A cesarean section is the surgical delivery of a baby, and it's something you may not give much thought to unless you find yourself in labor and having problems. Childbirth classes sometimes discuss cesareans, but few give much detail on the procedure. Yet, it's something we all should prepare for because expectant mothers today face a nearly one in four chance of delivering by cesarean.
You'll then be prepped for surgery. Your abdomen will be washed and shaved if necessary, and sterile drapes will be placed below your neck. Your arms will probably be strapped down. The surgeon will then make an incision low on your abdomen, at the bikini line. Once the surgical team opens your uterus, they will break your water (if it hasn't already broken) and deliver the baby through the uterine incision. Just as in a vaginal birth, the umbilical cord is clamped and cut.
Next, the placenta is delivered, and the layers of incisions are sewn shut. The whole procedure usually takes between 45 and 90 minutes, says Bloom. Women who have had a cesarean usually stay in the hospital for four to five days, and the recovery time at home is longer than for a vaginal birth.
The cesarean rate for the year 2000 was 22.9 percent, according to a recent report from the U.S. Centers for Disease Control and Prevention (CDC). This represents the fourth consecutive annual increase and the highest rate recorded since 1989. Previously, the cesarean rate had been dropping every year, from a high of 24.7 percent in 1988 down to 20.7 percent by 1996.
What accounts for the current rise? According to the CDC report, advanced maternal age may play a role. Also, according to a study published in the June 2001 issue of Obstetrics and Gynecology, another factor is often at work too: induction. The incidence of cesarean delivery is significantly greater among women whose labor is induced (19 percent versus 14 percent in women with spontaneous labor, a 40 percent difference). However, despite the fact that most obstetricians, gynecologists and midwives agree that vaginal birth after cesarean (VBAC) usually is preferred over a repeat cesarean, fewer patients are attempting it -- and this may be one of the biggest factors in the cesarean rate increase.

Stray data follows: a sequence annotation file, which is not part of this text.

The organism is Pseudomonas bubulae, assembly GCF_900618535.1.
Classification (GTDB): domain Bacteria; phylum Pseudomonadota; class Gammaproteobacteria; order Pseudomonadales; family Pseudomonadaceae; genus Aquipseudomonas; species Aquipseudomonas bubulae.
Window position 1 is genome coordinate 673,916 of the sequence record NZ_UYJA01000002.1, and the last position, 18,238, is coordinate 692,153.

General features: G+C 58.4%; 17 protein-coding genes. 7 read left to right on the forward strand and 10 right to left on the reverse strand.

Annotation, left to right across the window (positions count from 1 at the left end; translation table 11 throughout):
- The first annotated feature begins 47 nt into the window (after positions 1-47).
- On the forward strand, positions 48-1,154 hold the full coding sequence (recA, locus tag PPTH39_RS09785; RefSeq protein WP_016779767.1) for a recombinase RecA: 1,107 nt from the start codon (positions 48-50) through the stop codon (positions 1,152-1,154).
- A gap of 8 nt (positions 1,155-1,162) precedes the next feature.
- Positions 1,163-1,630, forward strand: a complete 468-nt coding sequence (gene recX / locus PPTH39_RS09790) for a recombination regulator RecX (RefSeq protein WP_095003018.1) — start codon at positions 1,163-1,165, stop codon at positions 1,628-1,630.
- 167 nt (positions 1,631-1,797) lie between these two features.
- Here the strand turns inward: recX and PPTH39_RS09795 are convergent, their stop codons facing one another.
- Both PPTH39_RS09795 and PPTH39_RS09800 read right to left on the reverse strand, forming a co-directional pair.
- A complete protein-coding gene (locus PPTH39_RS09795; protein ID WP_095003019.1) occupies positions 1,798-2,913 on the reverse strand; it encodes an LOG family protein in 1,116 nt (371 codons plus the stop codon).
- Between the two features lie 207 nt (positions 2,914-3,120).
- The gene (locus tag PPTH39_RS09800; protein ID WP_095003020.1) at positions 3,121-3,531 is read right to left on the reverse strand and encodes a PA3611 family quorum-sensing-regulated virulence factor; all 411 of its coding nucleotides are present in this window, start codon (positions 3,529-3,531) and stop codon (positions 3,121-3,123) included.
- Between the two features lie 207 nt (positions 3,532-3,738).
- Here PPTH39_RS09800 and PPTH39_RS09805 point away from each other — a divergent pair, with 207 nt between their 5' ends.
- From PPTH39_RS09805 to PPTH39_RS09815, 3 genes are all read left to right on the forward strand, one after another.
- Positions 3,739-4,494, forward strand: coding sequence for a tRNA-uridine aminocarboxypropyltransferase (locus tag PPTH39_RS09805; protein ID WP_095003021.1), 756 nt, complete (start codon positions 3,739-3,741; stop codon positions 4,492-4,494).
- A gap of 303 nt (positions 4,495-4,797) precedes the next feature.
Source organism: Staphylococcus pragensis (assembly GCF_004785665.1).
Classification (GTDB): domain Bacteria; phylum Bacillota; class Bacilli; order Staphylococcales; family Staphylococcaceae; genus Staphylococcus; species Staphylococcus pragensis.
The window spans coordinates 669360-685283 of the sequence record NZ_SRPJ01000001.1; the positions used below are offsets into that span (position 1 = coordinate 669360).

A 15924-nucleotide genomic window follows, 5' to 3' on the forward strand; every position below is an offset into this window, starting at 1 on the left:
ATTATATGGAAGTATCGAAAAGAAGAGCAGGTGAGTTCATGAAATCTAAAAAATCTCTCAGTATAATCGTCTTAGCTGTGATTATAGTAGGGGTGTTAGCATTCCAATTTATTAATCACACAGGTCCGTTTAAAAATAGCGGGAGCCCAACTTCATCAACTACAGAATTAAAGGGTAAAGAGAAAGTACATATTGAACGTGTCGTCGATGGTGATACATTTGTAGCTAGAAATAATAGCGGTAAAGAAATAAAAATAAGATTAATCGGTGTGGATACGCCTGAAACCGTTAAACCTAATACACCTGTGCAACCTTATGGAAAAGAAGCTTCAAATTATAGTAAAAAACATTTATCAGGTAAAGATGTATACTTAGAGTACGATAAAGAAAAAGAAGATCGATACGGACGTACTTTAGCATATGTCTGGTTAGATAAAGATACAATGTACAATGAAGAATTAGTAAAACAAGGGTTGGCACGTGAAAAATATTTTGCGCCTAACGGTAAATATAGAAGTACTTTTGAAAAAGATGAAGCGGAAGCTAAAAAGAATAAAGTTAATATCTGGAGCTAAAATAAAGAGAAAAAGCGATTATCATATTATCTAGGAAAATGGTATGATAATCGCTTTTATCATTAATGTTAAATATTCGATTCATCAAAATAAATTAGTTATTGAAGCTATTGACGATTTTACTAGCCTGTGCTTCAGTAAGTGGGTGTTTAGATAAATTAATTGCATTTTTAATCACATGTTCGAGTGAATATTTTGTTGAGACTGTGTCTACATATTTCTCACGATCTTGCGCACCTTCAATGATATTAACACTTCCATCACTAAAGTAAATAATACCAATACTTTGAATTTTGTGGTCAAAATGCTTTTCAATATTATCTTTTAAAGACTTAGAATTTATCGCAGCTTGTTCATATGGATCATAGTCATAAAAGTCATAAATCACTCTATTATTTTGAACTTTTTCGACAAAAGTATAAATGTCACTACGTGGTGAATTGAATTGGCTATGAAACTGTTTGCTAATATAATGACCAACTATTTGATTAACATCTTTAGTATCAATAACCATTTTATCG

Dr. Steven Bloom, assistant professor of obstetrics and gynecology at the University of Texas Southwestern in Dallas, agrees. "The striking decline in VBAC is probably the most significant factor that explains why the overall cesarean rate continues to increase."
Bloom says the VBAC rate is down because of concern over possible complications. A recent New England Journal of Medicine study concluded that the risk of uterine rupture, though rare, is higher in women attempting VBAC, particularly those whose labor is induced. Because of this risk, Bloom says, obstetricians are trying to figure out just who is an appropriate candidate for VBAC. The result is that fewer women are being given that option because of the potential risk.
Anita Woods, president-elect of the International Cesarean Awareness Network (ICAN), says a lot of the decline in VBAC is because of a change in obstetrical policy. She says that the American College of Obstetricians and Gynecologists (ACOG) used to say physicians should be "readily" available during a VBAC attempt. Now, those guidelines say a physician needs to be "immediately" available. That change, Woods says, has forced some hospitals to stop offering VBAC because they can't afford to have an obstetrician on call all the time.
Whatever the reasons for the increase, most experts agree the rate is still too high and needs to come down. "While every decision to have a cesarean or not has to be evaluated on its own individual merit, I do think the overall cesarean rate is higher than it should be," says Barbara Hughes, a certified nurse-midwife from Aurora, Colorado, and spokesperson for the American College of Nurse-Midwives.